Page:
Remember when a mischief backfired and fellow classmates tattled about you to your teacher. Well, now it’s social media – the ultimate teacher to whom everyone complains about unethical and unsolicited moves pulled off by a brand or a personality.
The double edged sword called social media has often slashed the jugular of many brands as an after-effect of a marketing gimmick gone wrong. From backlash on campaigns to other initiatives that worked against the brand – Twitter has seen outrage of all kinds. There is a lot to be learnt from these instances to avoid crisis and make the best out of your marketing budget.
Dell’s ambush marketing
Dell Technologies and Hewlett Packard Enterprises have been arch rivals in the technology sector. Dell Acquired EMC on September 7th and became the largest privately owned Tech company in the world, while HPE sold off its Software division to Micro Focus in order to lean out to a more focused approach towards its core business.
Meg Whitman and Michael Dell have been talking in various interviews about the opposing strategies of Dell and HPE.
Where Meg says it’s time to be more focused in this dynamic market, Michael Dell wants to make Dell a complete solution offering a wide range of services.
Dell decided to take their rivalry with HPE to the next level, when the former tried to hijack HPE’s Partner First Conference by sending men covered in from head to toe in black, holding huge balloons that carried Dell and EMC brand or claims about the firm’s number one position in product sectors.
International media soon picked up this incautious guerilla marketing technique; their article gained traction on Twitter and was soon followed by Kerry Bailey from HPE replying on Twitter which quickly gained traction.
Larry Walsh, a Tech Influencer also posted about this strategy of Dell as an utter wastage of marketing money.
The ambush marketing initiative soon got the twitterverse talking about Dell in a negative light costed Dell goodwill and status on social media.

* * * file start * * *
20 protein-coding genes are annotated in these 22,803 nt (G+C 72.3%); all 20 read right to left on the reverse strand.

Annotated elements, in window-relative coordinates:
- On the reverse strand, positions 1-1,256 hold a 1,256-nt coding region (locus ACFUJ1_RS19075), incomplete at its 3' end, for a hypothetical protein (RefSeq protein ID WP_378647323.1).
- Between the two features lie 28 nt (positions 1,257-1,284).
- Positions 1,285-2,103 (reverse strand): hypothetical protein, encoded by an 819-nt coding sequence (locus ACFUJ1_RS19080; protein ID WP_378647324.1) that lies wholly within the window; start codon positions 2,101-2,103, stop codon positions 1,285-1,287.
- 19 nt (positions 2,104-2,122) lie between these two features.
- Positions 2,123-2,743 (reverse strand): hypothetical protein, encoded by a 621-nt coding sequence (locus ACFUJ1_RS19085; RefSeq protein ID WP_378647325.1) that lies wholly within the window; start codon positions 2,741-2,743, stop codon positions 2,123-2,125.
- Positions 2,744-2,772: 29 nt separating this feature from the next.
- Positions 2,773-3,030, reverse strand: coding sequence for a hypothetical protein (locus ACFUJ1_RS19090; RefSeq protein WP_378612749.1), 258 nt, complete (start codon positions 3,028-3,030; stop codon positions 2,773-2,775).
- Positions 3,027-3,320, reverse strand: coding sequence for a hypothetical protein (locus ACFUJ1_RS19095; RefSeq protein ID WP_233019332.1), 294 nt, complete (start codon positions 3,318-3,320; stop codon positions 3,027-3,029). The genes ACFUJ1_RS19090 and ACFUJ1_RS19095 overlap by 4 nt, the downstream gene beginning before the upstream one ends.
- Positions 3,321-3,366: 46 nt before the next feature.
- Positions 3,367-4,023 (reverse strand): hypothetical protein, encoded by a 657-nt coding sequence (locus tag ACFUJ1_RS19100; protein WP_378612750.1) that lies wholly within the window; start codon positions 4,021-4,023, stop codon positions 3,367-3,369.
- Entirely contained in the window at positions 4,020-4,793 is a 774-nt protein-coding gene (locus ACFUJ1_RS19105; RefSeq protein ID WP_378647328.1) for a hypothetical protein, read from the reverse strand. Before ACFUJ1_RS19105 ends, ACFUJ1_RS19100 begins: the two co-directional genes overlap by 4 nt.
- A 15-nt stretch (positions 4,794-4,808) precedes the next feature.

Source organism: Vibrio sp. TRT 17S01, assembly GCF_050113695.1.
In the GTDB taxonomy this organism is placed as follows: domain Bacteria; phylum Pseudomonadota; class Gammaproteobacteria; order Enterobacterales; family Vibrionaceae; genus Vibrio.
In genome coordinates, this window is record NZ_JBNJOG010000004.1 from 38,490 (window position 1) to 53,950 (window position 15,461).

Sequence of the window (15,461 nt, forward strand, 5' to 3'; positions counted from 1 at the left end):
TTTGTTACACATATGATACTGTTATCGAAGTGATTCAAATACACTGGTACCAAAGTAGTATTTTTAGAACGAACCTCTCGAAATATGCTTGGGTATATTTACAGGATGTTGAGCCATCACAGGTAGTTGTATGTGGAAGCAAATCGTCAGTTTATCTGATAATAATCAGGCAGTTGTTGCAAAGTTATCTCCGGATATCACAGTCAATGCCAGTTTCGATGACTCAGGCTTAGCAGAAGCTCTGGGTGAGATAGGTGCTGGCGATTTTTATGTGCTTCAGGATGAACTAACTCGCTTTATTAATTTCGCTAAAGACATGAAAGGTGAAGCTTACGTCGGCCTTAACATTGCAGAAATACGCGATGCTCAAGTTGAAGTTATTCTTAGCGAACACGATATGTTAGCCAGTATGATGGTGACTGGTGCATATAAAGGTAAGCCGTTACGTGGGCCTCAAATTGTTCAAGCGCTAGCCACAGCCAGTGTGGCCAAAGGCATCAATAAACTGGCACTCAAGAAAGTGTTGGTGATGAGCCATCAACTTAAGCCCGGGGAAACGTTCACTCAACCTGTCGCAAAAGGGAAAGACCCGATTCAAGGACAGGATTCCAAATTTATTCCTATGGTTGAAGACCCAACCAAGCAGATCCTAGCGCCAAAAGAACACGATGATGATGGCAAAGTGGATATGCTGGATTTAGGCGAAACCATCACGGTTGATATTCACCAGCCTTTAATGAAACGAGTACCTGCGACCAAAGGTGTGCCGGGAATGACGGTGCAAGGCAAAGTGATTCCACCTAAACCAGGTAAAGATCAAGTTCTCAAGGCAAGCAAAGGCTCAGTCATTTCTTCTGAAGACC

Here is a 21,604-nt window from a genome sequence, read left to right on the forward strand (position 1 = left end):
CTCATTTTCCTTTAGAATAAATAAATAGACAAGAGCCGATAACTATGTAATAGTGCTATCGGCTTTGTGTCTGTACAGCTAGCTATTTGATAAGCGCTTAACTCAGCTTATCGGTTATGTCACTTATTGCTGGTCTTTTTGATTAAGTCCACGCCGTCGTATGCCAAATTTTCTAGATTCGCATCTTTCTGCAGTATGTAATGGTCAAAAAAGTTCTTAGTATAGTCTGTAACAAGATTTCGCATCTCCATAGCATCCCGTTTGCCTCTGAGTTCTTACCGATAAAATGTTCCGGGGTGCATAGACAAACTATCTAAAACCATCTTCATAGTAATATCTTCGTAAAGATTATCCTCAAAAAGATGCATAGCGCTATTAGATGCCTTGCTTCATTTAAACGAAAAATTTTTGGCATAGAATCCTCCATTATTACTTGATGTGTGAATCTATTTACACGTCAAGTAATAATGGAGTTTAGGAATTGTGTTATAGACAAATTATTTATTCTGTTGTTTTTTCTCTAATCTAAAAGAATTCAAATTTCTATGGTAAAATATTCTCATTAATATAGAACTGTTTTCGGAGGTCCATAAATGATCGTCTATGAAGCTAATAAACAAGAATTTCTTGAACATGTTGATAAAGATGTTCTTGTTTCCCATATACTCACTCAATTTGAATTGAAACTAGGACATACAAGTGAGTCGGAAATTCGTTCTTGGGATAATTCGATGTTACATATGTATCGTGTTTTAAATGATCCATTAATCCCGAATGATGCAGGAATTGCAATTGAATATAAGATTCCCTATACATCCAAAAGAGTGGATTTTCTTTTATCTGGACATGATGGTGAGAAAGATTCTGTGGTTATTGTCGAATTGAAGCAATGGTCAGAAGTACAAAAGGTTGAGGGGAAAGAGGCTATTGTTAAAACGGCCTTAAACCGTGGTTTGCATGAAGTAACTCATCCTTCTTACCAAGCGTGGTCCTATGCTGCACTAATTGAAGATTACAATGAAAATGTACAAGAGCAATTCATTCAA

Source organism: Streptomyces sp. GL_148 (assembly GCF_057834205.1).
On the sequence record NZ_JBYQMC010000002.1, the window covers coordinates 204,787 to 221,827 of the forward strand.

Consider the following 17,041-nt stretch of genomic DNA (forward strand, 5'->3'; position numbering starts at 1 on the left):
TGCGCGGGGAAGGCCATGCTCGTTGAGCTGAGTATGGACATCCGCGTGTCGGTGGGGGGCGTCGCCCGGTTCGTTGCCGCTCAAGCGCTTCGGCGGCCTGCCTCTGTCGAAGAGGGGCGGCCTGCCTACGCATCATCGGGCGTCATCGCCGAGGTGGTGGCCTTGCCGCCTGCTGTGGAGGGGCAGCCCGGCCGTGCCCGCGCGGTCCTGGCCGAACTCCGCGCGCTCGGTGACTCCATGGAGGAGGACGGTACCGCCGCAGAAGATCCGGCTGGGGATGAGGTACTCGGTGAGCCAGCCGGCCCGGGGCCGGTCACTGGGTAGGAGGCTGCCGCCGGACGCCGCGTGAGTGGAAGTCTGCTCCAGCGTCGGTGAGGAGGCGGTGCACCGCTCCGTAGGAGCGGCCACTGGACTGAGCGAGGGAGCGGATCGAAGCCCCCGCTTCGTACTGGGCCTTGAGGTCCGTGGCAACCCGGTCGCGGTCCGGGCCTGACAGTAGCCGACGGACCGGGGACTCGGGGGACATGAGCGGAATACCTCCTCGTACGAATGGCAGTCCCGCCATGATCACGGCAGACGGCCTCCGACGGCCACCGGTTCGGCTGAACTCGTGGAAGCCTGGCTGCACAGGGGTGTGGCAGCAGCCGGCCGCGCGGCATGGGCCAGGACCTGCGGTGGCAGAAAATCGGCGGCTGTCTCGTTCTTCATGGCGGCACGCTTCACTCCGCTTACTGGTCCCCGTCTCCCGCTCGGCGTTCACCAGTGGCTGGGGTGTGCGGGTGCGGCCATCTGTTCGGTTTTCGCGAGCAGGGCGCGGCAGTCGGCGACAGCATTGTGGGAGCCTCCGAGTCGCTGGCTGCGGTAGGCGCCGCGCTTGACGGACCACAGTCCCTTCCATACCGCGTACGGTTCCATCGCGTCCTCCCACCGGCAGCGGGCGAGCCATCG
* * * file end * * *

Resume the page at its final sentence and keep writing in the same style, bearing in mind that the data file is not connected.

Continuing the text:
The duo landed in a soup when ScrollDroll posted a creative taking a dig at Janmashtmi, while featuring Myntra in it. The creative invited flak with users crying foul over demeaning an auspicious occasion. With religion being a sensitive topic in India, ScrollDroll took the risk of treading along a very thin line, dragging Myntra with it.
While both the brands cleared the air about Myntra nothing to have no association with the creative, the content created negative sentiment on social media.
When Infibeam, an online shopping brand decided to go out with an IPO, Infibeam ‘supporters’ started cropping up across Twitter, lauding the e-commerce brand’s decision. #WeSupportInfibeam and #InfibeamShining soon started trending on Twitter.
The campaign however, invited a lot of backlash since influencers not even remotely connected to finance were supporting and praising the IPO. #InfibeamShining brought to light the misuse of influencer outreach in getting a hashtag to trend.
Consumers are no longer passive audience who observe while you narrate a story, they’re active and aware and will cry foul as soon as they notice it. For instance, spending a chunk of marketing budget on hampering competitor’s event, is the kind of a gimmick that consumers will call out too. In this case Dell’s marketing initiative backfired nullifying the objective of their initiative all together.
Social media is one of the most tangible communication points of a brand with their consumers – whether you chose to communicate with them on this platform or no, they will. They will share, complain, and laud – all at the same time. Brands now need to be over cautious about their marketing monies – investing them in a wrong initiative could actually take your brand two steps back.